Protect them as if they were your own...
Follow the Advisory Committee on Immunization Practices’ (ACIP) recommendations for meningococcal vaccination1
- Routine meningococcal vaccination for all adolescents 11-18 years of age1
- The pre-adolescent visit at 11-12 years of age is the best time to vaccinate1
- Previously unvaccinated 11-18 year olds should be immunized at the earliest possible health-care visit1
Take advantage of every opportunity to vaccinate
- Give all recommended vaccines at a single visit1,2
- Immunize even during sick visits for minor illnesses
- Implement standing orders
Menactra vaccine is indicated for active immunization against invasive meningococcal disease caused by N meningitidis serogroups A, C, Y, and W-135 in persons 2 through 55 years of age. Menactra vaccine will not stimulate protection against infection caused by N meningitidis other than serogroups A, C, Y, and W-135.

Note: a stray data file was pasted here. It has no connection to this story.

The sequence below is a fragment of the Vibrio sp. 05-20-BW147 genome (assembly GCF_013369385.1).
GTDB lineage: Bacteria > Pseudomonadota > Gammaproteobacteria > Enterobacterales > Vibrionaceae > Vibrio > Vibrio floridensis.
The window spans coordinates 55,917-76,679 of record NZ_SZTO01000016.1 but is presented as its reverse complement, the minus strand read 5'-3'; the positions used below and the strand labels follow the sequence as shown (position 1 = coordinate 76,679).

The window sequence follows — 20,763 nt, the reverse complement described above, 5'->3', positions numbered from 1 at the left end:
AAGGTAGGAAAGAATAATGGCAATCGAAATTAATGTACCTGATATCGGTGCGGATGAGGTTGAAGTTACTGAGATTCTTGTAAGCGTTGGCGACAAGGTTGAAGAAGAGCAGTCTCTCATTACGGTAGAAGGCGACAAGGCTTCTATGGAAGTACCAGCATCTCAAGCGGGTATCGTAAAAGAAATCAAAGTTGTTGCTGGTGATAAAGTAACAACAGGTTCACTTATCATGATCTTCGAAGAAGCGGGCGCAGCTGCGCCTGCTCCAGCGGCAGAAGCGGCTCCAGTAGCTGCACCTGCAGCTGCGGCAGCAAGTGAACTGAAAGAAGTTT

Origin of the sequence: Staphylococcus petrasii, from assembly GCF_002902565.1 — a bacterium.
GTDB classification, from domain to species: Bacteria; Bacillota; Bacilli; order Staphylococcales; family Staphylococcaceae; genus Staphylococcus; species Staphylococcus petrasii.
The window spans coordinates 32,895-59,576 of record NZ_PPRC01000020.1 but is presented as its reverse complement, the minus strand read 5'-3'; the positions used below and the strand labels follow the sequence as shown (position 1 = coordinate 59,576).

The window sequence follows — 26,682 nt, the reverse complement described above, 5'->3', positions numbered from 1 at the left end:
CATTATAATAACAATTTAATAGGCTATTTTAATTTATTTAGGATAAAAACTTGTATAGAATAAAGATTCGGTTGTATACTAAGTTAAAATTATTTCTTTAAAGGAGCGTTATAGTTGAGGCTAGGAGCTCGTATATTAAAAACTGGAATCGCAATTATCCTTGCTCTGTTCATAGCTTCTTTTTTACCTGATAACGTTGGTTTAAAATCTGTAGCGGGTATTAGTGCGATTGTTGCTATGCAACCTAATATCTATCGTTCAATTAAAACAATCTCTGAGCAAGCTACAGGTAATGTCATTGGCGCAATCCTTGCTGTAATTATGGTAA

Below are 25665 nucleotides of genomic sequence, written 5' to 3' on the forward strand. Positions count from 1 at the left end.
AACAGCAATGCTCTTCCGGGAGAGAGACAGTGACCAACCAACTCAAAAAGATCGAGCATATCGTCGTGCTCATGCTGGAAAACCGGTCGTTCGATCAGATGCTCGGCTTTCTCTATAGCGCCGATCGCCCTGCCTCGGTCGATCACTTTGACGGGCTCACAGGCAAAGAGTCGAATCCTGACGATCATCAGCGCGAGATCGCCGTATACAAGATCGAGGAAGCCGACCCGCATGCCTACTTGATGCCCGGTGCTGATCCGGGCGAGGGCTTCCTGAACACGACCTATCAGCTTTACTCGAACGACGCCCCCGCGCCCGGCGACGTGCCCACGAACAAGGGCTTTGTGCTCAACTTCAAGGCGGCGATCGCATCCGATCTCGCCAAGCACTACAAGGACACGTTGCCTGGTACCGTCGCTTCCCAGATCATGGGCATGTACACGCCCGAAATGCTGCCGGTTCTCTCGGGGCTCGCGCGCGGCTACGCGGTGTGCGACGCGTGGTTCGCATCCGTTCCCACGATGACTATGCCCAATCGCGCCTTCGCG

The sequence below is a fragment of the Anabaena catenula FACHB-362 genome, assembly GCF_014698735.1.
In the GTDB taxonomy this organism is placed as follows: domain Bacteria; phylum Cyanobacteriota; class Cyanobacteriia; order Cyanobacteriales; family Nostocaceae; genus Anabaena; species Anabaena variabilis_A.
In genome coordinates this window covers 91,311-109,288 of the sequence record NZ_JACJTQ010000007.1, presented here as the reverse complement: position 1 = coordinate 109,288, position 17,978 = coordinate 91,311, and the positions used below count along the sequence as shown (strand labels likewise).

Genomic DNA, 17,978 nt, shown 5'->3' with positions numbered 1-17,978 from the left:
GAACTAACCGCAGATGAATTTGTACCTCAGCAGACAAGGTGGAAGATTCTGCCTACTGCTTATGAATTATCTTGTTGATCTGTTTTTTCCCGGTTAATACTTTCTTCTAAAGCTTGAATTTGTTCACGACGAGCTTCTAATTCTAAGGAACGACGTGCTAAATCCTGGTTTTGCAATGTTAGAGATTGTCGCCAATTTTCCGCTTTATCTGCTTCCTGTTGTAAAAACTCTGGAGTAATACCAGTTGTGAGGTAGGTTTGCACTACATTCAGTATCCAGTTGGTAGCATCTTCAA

The most common local and systemic adverse reactions to Menactra vaccine include injection site pain, redness, and induration; headache, fatigue, and malaise. Other adverse reactions may occur. Menactra vaccine is contraindicated in persons with known hypersensitivity to any component of the vaccine or to latex, which is used in the vial stopper. Guillain-Barré syndrome (GBS) has been reported in temporal relationship following administration of Menactra vaccine. Persons previously diagnosed with GBS should not receive Menactra vaccine. Vaccination with Menactra vaccine may not protect all individuals.
Before administering Menactra vaccine, please see full Prescribing Information.
References: 1. Centers for Disease Control and Prevention (CDC). Notice to readers: Revised recommendations of the Advisory Committee on Immunization Practices to vaccinate all persons aged 11-18 years with meningococcal conjugate vaccine. MMWR. 2007;56(31):794-795. 2. CDC. General recommendations on immunization: recommendations of the Advisory Committee on Immunization Practices (ACIP). MMWR.